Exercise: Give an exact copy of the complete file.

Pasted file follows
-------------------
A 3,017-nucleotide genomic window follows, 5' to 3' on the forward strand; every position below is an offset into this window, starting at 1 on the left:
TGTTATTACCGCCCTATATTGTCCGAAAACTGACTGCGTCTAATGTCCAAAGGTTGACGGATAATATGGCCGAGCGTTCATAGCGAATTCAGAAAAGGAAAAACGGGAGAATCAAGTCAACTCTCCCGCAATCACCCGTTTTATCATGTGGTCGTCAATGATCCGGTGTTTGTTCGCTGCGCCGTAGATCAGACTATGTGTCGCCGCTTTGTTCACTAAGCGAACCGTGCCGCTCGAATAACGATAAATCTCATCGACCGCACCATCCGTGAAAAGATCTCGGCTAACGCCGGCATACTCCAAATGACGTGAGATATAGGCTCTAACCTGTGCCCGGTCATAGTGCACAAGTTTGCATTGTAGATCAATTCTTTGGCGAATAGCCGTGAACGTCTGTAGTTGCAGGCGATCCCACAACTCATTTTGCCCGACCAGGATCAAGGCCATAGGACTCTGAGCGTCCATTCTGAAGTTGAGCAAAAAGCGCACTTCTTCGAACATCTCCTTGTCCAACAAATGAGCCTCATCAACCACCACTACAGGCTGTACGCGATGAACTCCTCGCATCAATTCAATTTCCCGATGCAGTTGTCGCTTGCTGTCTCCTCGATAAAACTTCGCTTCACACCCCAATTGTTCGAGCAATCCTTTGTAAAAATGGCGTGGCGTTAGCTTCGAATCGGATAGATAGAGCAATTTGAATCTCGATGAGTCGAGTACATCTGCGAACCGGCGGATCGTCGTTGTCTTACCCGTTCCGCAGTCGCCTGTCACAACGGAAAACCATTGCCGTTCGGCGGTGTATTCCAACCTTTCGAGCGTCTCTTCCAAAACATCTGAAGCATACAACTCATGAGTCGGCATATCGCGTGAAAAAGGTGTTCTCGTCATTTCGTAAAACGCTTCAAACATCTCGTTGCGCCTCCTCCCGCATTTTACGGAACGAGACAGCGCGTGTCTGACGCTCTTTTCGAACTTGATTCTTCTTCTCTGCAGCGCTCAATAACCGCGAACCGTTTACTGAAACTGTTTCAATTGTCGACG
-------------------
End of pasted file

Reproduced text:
A 3,017-nucleotide genomic window follows, 5' to 3' on the forward strand; every position below is an offset into this window, starting at 1 on the left:
TGTTATTACCGCCCTATATTGTCCGAAAACTGACTGCGTCTAATGTCCAAAGGTTGACGGATAATATGGCCGAGCGTTCATAGCGAATTCAGAAAAGGAAAAACGGGAGAATCAAGTCAACTCTCCCGCAATCACCCGTTTTATCATGTGGTCGTCAATGATCCGGTGTTTGTTCGCTGCGCCGTAGATCAGACTATGTGTCGCCGCTTTGTTCACTAAGCGAACCGTGCCGCTCGAATAACGATAAATCTCATCGACCGCACCATCCGTGAAAAGATCTCGGCTAACGCCGGCATACTCCAAATGACGTGAGATATAGGCTCTAACCTGTGCCCGGTCATAGTGCACAAGTTTGCATTGTAGATCAATTCTTTGGCGAATAGCCGTGAACGTCTGTAGTTGCAGGCGATCCCACAACTCATTTTGCCCGACCAGGATCAAGGCCATAGGACTCTGAGCGTCCATTCTGAAGTTGAGCAAAAAGCGCACTTCTTCGAACATCTCCTTGTCCAACAAATGAGCCTCATCAACCACCACTACAGGCTGTACGCGATGAACTCCTCGCATCAATTCAATTTCCCGATGCAGTTGTCGCTTGCTGTCTCCTCGATAAAACTTCGCTTCACACCCCAATTGTTCGAGCAATCCTTTGTAAAAATGGCGTGGCGTTAGCTTCGAATCGGATAGATAGAGCAATTTGAATCTCGATGAGTCGAGTACATCTGCGAACCGGCGGATCGTCGTTGTCTTACCCGTTCCGCAGTCGCCTGTCACAACGGAAAACCATTGCCGTTCGGCGGTGTATTCCAACCTTTCGAGCGTCTCTTCCAAAACATCTGAAGCATACAACTCATGAGTCGGCATATCGCGTGAAAAAGGTGTTCTCGTCATTTCGTAAAACGCTTCAAACATCTCGTTGCGCCTCCTCCCGCATTTTACGGAACGAGACAGCGCGTGTCTGACGCTCTTTTCGAACTTGATTCTTCTTCTCTGCAGCGCTCAATAACCGCGAACCGTTTACTGAAACTGTTTCAATTGTCGACG